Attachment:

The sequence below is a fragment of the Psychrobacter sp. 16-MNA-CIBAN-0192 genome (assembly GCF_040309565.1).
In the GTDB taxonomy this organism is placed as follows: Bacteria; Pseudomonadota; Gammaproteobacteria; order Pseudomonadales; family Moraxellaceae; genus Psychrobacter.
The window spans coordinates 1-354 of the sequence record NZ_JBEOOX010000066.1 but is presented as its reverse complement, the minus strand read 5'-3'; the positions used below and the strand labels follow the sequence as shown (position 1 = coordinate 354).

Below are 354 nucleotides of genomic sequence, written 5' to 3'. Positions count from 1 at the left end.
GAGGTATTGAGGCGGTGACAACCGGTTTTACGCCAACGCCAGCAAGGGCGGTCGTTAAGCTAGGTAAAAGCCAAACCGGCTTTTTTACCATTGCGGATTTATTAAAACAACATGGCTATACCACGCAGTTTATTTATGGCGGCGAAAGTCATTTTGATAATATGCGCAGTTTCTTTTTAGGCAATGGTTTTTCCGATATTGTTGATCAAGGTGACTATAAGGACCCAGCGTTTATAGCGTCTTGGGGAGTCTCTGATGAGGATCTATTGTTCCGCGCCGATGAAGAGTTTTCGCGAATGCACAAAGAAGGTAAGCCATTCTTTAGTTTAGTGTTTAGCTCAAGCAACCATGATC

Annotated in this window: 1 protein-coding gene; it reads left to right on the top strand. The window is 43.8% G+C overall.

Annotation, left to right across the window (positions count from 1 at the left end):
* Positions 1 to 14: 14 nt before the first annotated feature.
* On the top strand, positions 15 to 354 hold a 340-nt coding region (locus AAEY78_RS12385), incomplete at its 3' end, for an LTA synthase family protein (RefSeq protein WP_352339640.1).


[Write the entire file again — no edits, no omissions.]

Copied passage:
The sequence below is a fragment of the Psychrobacter sp. 16-MNA-CIBAN-0192 genome (assembly GCF_040309565.1).
In the GTDB taxonomy this organism is placed as follows: Bacteria; Pseudomonadota; Gammaproteobacteria; order Pseudomonadales; family Moraxellaceae; genus Psychrobacter.
The window spans coordinates 1-354 of the sequence record NZ_JBEOOX010000066.1 but is presented as its reverse complement, the minus strand read 5'-3'; the positions used below and the strand labels follow the sequence as shown (position 1 = coordinate 354).

Below are 354 nucleotides of genomic sequence, written 5' to 3'. Positions count from 1 at the left end.
GAGGTATTGAGGCGGTGACAACCGGTTTTACGCCAACGCCAGCAAGGGCGGTCGTTAAGCTAGGTAAAAGCCAAACCGGCTTTTTTACCATTGCGGATTTATTAAAACAACATGGCTATACCACGCAGTTTATTTATGGCGGCGAAAGTCATTTTGATAATATGCGCAGTTTCTTTTTAGGCAATGGTTTTTCCGATATTGTTGATCAAGGTGACTATAAGGACCCAGCGTTTATAGCGTCTTGGGGAGTCTCTGATGAGGATCTATTGTTCCGCGCCGATGAAGAGTTTTCGCGAATGCACAAAGAAGGTAAGCCATTCTTTAGTTTAGTGTTTAGCTCAAGCAACCATGATC

Annotated in this window: 1 protein-coding gene; it reads left to right on the top strand. The window is 43.8% G+C overall.

Annotation, left to right across the window (positions count from 1 at the left end):
* Positions 1 to 14: 14 nt before the first annotated feature.
* On the top strand, positions 15 to 354 hold a 340-nt coding region (locus AAEY78_RS12385), incomplete at its 3' end, for an LTA synthase family protein (RefSeq protein WP_352339640.1).